January 07, 2007

Aging and your Eye


As the eye ages certain changes occur that can be attributed to solely the aging process. Most of these anatomic and physiologic processes follow a gradual decline. Although these processes are distinct from the aging eye diseases, the vision changes they produce may be similar, albiet smaller. Physicians and researchers do not usually pay much attention towards understanding these aging related decline in eye functioning, perhaps because of the enormous focus on the effort to understand and treat the blinding aging eye diseases like glaucoma and macular degeneration.

Vision changes

With aging, the quality of vision worsens due to reasons independent of aging eye diseases. While there are many changes of significance in the nondiseased eye, the most functionally important changes seem to be a reduction in pupil size and the loss of accommodation or focusing capability. The area of the pupil governs the amount of light that can reach the retina. The extent to which the pupil dilates also decreases with age (Br J Ophthalmol 2000;84:1173-6). Because of the smaller pupil size, older eyes receive much light at the retina. The light adapted eye of a 20 year old receives six times more light than that of an 80 year old. In dark adapted conditions, the 20 year old eye receives about 16 times more light. In comparison to younger people, it is as though older persons were wearing medium-density sunglasses in bright light and extremely dark glasses in dim light.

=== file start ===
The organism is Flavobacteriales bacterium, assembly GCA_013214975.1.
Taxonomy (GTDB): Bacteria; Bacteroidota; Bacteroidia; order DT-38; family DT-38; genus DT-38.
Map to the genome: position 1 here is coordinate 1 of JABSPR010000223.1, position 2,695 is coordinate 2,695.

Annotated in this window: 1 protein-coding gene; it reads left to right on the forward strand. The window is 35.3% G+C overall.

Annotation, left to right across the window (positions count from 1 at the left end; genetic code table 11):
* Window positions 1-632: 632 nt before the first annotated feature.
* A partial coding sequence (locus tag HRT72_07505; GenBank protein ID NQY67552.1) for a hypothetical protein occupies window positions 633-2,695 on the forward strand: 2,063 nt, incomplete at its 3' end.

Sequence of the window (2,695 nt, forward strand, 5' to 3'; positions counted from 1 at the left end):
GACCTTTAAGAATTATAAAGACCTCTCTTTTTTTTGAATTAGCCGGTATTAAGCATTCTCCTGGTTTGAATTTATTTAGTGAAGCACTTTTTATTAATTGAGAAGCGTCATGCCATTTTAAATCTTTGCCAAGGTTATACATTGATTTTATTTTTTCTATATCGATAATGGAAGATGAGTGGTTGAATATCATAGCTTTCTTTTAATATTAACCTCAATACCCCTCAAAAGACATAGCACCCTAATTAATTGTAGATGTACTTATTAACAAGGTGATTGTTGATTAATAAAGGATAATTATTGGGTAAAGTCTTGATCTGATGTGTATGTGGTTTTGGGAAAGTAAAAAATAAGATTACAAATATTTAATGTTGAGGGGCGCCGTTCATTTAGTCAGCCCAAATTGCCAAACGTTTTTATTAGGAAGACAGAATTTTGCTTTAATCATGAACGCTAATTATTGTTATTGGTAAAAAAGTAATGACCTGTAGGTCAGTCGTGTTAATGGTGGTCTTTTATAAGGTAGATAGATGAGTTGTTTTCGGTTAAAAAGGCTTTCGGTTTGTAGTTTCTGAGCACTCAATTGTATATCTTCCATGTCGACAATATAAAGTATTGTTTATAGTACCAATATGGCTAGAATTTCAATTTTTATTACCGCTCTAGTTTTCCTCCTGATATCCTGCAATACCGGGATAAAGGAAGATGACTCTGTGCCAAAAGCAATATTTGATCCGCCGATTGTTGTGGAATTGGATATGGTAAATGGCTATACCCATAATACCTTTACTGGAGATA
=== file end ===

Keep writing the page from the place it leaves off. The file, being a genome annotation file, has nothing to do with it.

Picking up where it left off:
To maximize the light entering the eye, make sure that your eye glasses have anti-reflective coating. Anti-reflective lens coatings significantly reduce surface reflectance and allow greater light transmission through the lens. For CR-39 lenses, approximately 8% of transmitted light is lost to reflectance on the lens surfaces – 4% on the front surface, and 4% on the back surface. Only about 92% of light entering the lens is transmitted to the lens wearer’s eyes. A high index material with a refractive index of 1.6 is transmitting only about 90% of incident light, with 10% lost to reflectance. However, when AR coating is applied to both the front and back surfaces of a lens, the percentage of transmitted light for both CR-39 and high index lenses increases to approximately 99%.